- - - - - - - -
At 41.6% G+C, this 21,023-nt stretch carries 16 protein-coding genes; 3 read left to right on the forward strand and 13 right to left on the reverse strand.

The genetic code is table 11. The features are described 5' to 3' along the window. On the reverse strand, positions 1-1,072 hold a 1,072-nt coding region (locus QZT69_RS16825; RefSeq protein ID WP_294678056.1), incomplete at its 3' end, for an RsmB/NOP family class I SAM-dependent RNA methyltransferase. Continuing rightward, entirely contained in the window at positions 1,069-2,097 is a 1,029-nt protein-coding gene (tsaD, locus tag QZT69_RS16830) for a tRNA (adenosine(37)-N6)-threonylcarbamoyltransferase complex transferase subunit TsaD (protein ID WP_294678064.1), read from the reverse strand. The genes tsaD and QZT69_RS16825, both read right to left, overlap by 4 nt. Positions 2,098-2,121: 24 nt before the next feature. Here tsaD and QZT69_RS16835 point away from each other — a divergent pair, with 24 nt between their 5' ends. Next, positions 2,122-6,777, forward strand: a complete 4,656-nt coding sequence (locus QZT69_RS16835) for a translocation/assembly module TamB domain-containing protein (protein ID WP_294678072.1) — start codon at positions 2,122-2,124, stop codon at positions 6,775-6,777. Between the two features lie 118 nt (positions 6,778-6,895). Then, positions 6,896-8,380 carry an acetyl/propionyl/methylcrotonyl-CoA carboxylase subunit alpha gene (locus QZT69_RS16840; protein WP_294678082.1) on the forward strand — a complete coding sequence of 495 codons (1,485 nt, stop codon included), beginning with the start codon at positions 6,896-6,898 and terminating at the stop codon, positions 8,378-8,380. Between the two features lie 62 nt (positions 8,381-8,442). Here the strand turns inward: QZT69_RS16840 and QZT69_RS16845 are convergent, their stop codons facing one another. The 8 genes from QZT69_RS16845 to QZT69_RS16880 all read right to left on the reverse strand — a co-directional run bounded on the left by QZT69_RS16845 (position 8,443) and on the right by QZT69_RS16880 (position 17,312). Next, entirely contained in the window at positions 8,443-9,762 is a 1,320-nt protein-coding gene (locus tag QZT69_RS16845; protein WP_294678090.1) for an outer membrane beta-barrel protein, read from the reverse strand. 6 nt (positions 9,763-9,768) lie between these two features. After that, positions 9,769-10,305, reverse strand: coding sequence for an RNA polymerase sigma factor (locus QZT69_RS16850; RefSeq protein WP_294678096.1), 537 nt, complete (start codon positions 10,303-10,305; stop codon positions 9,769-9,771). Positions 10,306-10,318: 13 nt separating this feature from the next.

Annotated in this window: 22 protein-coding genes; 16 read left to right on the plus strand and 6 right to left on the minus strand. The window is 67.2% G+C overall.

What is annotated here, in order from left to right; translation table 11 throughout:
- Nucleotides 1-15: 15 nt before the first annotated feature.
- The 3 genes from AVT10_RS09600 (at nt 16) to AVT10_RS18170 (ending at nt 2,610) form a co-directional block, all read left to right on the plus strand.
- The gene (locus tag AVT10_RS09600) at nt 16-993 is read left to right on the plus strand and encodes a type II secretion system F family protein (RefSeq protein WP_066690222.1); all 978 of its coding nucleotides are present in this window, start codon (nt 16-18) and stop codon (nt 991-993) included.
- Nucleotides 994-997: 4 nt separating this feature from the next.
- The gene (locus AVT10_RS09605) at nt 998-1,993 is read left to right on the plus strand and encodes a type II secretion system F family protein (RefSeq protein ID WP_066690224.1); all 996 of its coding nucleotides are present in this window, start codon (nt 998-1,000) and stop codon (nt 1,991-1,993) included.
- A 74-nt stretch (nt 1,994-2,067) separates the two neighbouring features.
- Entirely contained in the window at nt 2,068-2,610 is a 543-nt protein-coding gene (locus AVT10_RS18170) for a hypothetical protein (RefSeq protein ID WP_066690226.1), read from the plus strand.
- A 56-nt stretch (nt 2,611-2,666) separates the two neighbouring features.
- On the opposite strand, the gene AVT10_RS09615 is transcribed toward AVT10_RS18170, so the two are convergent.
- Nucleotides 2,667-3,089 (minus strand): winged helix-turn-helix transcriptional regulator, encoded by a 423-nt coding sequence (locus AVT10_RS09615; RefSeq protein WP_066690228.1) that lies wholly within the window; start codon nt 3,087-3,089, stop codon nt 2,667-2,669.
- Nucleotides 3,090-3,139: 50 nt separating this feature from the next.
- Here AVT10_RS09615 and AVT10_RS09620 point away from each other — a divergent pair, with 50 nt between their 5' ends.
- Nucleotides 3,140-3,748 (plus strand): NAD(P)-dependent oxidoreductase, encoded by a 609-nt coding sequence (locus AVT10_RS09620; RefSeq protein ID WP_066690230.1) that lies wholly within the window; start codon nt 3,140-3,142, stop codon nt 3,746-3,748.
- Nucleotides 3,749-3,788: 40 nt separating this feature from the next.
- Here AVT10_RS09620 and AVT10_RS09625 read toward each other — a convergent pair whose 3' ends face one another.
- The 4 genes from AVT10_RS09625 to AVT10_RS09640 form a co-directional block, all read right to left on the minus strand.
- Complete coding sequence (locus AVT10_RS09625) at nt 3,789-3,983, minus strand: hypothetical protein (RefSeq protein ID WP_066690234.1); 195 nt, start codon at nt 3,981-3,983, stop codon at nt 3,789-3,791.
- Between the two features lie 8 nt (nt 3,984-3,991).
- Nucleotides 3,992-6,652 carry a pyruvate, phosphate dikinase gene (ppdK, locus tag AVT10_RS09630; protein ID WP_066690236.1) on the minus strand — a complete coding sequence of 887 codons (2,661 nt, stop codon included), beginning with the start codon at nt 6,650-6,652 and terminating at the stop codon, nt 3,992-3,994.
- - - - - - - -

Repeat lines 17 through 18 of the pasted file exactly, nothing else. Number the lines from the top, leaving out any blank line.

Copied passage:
- Nucleotides 3,140-3,748 (plus strand): NAD(P)-dependent oxidoreductase, encoded by a 609-nt coding sequence (locus AVT10_RS09620; RefSeq protein ID WP_066690230.1) that lies wholly within the window; start codon nt 3,140-3,142, stop codon nt 3,746-3,748.
- Nucleotides 3,749-3,788: 40 nt separating this feature from the next.